The village committees, in particular, provided an opportunity for women members to showcase leadership in the day-to-day governance of the SMG. Where present, self-help groups did not only facilitate woman political empowerment but also increased the overall sustainability of the systems, as women’s organizational skills resulted in more effective forms of governance, and a more rigorous process for tariff collection, as well as enforcement of rules and penalties.
“I am the treasurer of this committee,” a woman said proudly in the village of Bhinjpur in Gumla district in Jharkhand. “I am proud of my work and people in the village respect me for that. We hold meetings every two weeks. We go to each household and tell them a day in advance about the meeting. I bring women with me to meetings and everybody raises topics for discussion.”
A strong sense of duty and responsibility also emerged.
“The breakdown of the plants makes us lose heart and alienates us from the good books of the people. We get stressed and sometimes want to escape from the responsibility altogether.”
Describing the time management challenges, she said, “Due to the extra responsibility of being in the Village Committee, the time we devote to agriculture is reduced as we are often busy in meeting and other tasks.”
Empowerment of women is much harder to achieve than improvements in their wellbeing. The political empowerment of those women involved in the local committees was restricted to villages where the local NGO actively encouraged female participation.
There was little change in women power at home with decision-making authority retained by the male head of the family. He ultimately had the final say, even for matters such as purchase of appliances. We also observed little economic opportunities for women arising from energy access.
The narrative found during the study is confirmation that energy access alone does not immediately or organically result in the empowerment of women and girls. While signs of empowerment may take longer to emerge, it is important to reflect on the more immediate actions that could be undertaken to support this process.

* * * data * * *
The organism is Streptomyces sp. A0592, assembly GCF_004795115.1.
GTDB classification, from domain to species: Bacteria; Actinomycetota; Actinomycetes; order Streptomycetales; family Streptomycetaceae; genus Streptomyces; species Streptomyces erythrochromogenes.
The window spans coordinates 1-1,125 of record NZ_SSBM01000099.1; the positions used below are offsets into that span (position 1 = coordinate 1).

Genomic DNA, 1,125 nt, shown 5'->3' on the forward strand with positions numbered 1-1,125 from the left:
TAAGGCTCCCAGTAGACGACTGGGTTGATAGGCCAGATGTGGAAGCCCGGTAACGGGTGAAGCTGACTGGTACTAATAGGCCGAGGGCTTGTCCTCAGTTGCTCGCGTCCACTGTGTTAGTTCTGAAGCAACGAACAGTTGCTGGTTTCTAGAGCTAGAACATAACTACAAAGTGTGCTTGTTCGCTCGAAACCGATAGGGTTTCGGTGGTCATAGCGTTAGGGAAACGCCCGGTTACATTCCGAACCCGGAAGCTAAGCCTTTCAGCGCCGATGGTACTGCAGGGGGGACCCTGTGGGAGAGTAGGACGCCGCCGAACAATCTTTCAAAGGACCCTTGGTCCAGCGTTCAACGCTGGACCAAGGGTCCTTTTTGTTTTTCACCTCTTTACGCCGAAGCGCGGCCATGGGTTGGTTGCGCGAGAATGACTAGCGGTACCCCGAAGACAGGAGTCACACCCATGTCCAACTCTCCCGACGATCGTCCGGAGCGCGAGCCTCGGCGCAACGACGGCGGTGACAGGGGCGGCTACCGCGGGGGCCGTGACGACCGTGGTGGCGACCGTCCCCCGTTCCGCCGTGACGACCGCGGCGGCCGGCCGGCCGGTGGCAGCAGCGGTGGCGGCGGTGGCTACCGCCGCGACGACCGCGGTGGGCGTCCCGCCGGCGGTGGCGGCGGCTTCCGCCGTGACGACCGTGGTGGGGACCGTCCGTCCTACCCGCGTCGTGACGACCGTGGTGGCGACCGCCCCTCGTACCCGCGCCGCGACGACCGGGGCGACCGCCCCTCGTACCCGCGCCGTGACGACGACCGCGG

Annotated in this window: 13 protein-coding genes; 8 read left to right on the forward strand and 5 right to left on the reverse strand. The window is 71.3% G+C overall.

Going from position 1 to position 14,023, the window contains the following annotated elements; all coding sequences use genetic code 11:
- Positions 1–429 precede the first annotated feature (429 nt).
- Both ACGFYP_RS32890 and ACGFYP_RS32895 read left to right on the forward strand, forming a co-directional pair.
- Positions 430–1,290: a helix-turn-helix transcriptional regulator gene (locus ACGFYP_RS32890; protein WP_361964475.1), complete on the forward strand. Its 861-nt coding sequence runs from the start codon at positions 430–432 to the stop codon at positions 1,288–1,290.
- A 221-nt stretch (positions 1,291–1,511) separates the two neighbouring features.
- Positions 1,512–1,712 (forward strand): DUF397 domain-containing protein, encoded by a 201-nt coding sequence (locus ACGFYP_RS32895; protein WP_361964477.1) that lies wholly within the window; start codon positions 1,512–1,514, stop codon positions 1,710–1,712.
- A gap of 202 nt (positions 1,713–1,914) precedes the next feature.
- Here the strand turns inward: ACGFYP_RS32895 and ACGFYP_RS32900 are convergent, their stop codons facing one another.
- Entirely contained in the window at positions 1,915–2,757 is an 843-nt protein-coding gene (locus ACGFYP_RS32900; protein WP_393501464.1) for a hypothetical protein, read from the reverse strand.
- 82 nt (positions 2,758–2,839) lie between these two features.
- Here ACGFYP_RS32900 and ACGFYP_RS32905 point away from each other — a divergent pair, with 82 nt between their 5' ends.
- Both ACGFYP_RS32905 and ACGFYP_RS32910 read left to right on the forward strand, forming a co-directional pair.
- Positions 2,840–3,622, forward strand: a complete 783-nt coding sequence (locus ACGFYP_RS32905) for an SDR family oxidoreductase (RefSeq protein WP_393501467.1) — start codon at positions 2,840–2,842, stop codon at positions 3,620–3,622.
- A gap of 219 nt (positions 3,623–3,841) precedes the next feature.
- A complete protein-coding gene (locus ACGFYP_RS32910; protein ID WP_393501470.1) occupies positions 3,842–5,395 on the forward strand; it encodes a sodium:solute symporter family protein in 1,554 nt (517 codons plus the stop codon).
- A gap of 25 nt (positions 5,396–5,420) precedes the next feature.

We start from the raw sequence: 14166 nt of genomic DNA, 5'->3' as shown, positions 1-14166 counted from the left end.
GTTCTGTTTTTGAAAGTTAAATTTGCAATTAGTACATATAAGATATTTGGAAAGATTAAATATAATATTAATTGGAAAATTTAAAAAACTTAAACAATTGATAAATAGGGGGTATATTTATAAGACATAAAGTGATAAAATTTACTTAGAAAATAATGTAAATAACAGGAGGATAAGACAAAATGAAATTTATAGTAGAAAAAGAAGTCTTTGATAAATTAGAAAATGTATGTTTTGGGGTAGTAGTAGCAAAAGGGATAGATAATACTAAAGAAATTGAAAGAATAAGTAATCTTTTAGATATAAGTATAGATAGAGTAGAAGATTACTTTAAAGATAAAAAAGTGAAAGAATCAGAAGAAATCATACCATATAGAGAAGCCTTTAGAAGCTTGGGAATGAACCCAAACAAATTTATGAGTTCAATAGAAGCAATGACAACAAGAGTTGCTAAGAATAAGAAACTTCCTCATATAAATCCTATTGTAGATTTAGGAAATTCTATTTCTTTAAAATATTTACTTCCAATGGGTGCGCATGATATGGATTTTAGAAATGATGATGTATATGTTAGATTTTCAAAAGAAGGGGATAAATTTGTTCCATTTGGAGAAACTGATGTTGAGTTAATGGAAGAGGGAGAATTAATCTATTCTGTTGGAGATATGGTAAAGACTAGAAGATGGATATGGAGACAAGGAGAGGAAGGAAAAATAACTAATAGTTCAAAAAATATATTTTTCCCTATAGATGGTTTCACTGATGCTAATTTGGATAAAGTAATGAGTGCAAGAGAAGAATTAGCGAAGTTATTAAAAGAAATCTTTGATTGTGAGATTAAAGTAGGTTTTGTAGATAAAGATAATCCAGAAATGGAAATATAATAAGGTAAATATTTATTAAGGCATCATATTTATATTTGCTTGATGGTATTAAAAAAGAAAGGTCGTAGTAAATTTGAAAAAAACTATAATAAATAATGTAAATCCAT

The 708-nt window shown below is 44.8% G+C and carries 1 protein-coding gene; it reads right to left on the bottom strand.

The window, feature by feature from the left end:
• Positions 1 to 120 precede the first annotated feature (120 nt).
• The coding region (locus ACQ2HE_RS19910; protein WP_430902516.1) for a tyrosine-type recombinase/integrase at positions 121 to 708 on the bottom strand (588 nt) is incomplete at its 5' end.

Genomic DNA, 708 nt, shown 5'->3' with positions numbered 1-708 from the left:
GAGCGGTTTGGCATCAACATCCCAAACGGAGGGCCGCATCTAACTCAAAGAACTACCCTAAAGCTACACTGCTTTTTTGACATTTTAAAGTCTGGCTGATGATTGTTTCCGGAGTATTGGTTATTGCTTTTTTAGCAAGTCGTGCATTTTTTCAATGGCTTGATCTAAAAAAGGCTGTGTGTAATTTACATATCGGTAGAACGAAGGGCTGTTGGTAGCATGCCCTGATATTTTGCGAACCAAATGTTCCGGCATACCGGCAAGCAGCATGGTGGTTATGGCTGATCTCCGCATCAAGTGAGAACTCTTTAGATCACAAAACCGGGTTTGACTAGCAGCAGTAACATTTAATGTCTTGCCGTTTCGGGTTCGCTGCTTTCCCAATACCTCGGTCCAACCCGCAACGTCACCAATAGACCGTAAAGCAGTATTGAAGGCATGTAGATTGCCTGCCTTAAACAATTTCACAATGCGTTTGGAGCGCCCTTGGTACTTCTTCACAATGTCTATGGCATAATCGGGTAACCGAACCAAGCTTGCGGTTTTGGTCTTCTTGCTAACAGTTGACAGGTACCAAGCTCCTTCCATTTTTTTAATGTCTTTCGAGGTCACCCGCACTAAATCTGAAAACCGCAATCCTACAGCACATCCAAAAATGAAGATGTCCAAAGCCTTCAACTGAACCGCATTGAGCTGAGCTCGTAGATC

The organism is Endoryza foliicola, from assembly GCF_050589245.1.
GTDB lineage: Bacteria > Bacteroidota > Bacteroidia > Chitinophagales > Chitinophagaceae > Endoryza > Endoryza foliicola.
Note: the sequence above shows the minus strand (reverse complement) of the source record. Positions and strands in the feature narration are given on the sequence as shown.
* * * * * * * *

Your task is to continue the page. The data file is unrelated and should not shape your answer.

To begin with, operational-level stakeholders, including the local NGOs, solution providers and funders, all play a key role in promoting equal distribution of benefits among members of the communities. Supporting capacity building activities to encourage productive use of electricity among women’s groups and individuals could be a starting point.
Many women, despite having the same knowledge as their husbands, often face cultural barriers that prevent them from benefitting from opportunities such as joining the local energy committee, becoming operators of the solar plant, or starting a business.
These issues are crucial and should be addressed during the initial phase of social interaction.
Involvement of both men and women at all stages of the installation should actively be sought, taking into account the difference in preferences and seeking their involvement during construction and training to maintain the plant.
Measuring and tracking female empowerment is a challenging task, not least because the very definition of empowerment is often still open to debate. Empowerment spans dimensions, involving the private, public, and social sphere of individuals at many levels.
The intrinsic difficulties of conceptualising female empowerment are no excuse to ignore the effects that social development interventions have in promoting equity and closing the differentiated gender opportunity gap. Keeping in mind the gender dimension of energy access is therefore an imperative to achieve 100% electrification in a manner that is not only technically sustainable, but also meaningful and inclusive.
Disclaimer: This article was first published in VillageSquare.in. The views expressed by the author are his/her own and do not necessarily reflect that of YourStory.